Vernon Hockley Remembers
NB caution !! ... I only keep these notes on my website so I don't lose them !
This is an initial draft of musings & gleanings which contain many omissions, errors, inaccuracies & misinterpretations ... but it is only a story, just for a bit of fun ... written, before it was all forgotten ... a story for our great grandchildren's children ... just in case they ever ask; who was great great grandpa? They will now have a clue ... Grandpa was a beer drinker!
Our decade 1984-94, at the Warrington Factory involved an exciting and rare confirmation of project design and implementation ... done proper. Vernon was a unsung destroyer of vanity projects and he taught anybody who would listen all about successful project management. Perhaps most didn't listen ... but for us bells rang and chords chimed ... we had had our fill of vanity projects imposed from above. We were suspicious of all 'professionals' who became fellows of the Institute and always seemed to regurgitate their theoretical, rather grandiose designs.
Vernon passed his 11 plus and went to Macclesfield Grammar School where he was big and burley enough to survive and bright enough to prosper. He went on to physics at Imperial Collge and then became fascinated by 'coalface' control problems with the National Coal Board before joining IC&A Department in Unilever.
He was responsible for the computing and process control side of the URL spray drying tower, and learnt that you needed to know, not only how to programme the early Ferranti computers in basic, but also how the process worked ... and furthermore how the of the bits of mechanical, electrical & instrumentation pieces fitted together ... everything depended on everything else. The process control group in research were a great bunch of mates and all wrestling with the technology of the future ... long term friendships developed from the linking of like minds with convivial pints!
Having earned some spurs and acquired some independence he assimilated the freedom bug, and was rewarded with a secondment to Gessy Lever in Brazil to cover the control sides of all product group rocesses. There he successfully installed some of the early PLCs (Programmable logic controllers), which had small memories and so demanded the building of simple modules ... 'keep it simple stoopid' was the mantra. With no internet and only faxes, learning was about self-sufficiency and getting things to work! There was always a backup plan, as everyone made mistakes, always, but only a fool didn't recognise and learn from mistakes ... how else to learn? Deadlines were always around and once there was some evidence that the project worked, it was 'balls down and go for it' ... forget all the bar charts.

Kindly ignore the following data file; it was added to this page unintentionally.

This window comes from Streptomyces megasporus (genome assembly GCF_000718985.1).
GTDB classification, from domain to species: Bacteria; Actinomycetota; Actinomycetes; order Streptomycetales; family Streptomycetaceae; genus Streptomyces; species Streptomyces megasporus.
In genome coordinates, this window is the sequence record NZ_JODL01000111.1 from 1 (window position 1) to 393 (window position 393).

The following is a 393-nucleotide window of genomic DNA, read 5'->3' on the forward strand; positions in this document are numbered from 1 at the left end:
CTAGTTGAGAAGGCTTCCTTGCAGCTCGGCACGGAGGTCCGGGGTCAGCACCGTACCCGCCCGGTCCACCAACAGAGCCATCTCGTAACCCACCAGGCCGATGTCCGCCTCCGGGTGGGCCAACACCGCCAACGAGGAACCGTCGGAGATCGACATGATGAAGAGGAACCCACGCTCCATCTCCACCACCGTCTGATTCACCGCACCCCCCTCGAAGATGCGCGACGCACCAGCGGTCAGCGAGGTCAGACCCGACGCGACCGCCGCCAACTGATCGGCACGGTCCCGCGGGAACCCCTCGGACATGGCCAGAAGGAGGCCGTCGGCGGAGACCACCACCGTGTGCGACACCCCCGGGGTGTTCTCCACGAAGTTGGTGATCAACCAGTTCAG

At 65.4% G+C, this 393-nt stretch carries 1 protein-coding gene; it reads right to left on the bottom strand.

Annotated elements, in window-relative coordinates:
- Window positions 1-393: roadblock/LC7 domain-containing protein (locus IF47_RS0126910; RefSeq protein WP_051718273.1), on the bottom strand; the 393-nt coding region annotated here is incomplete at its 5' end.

Vernon built the Indiaituba powders factory in Brazil and followed this epic with a new powders factory in Canada. The technology moved on but the basic lessons remained the same.
As schemes got grandioser and grandioser, as pontificators pontificated VFH stuck to his guns -
Life Lessons -
All the questions we should have asked when the wrinklies were around and kicking went largely unanswered as the Cheshire Record Office at Duke Street and even the National Archives at Kew did little to clear the mists. Like so many of our mates VFH was the first Hockley to go to University and he felt an obligation to make the most of opportunities. Over the aeons the Hockleys must have learned a lot ... because they survived to have kids ... what a tragedy if most of the 'know how' went to the graves with them? ... but it didn't ! ... not all was forgotten some nuggets did survive ... 'know how' survived and was communicated across the generations in the Hockley family culture and in the cultures of the 'clubs' they joined.
With one girl and three boys as grandchildren, helping to tune the brains of the youngsters involved identifying some of life's lessons. Vernon contributed to brain tuning (he called it bog standard learning) by identifying his own life's lessons -
each generation doesn't have to reinvent the wheel - life lessons ended up in the grave unless they became ingrained into cultures, it was cultures which communicate across the generations ... there was hope, successful cultures survived ...
youngsters must learn from the experience of failure - science & 'know how' progressed funeral by funeral ...
trade your specialised trade - specialised knowledge of the real word secured some 'power' to contribute ... there were always buyers for needs which could be satisfied ... even the bureaucrats, eventually, had to cut the mustard ... after all Gosplan only survived for a couple of generations ...
build from the bottom up ... from acorns mighty oaks were grown ...
freedom bugs - bureaucracy stifled opportunities for improvement - P&G orchestrated the world from Cincinnati and was naively revered in DC but this model was an inflexible monolithic bureaucracy which worked in some maturing markets but missed the opportunities for new customers in emerging markets where all the action was ... at its heart Unilever culture was different as Ken Durham explained Unilever was best described as a multi local multinational ...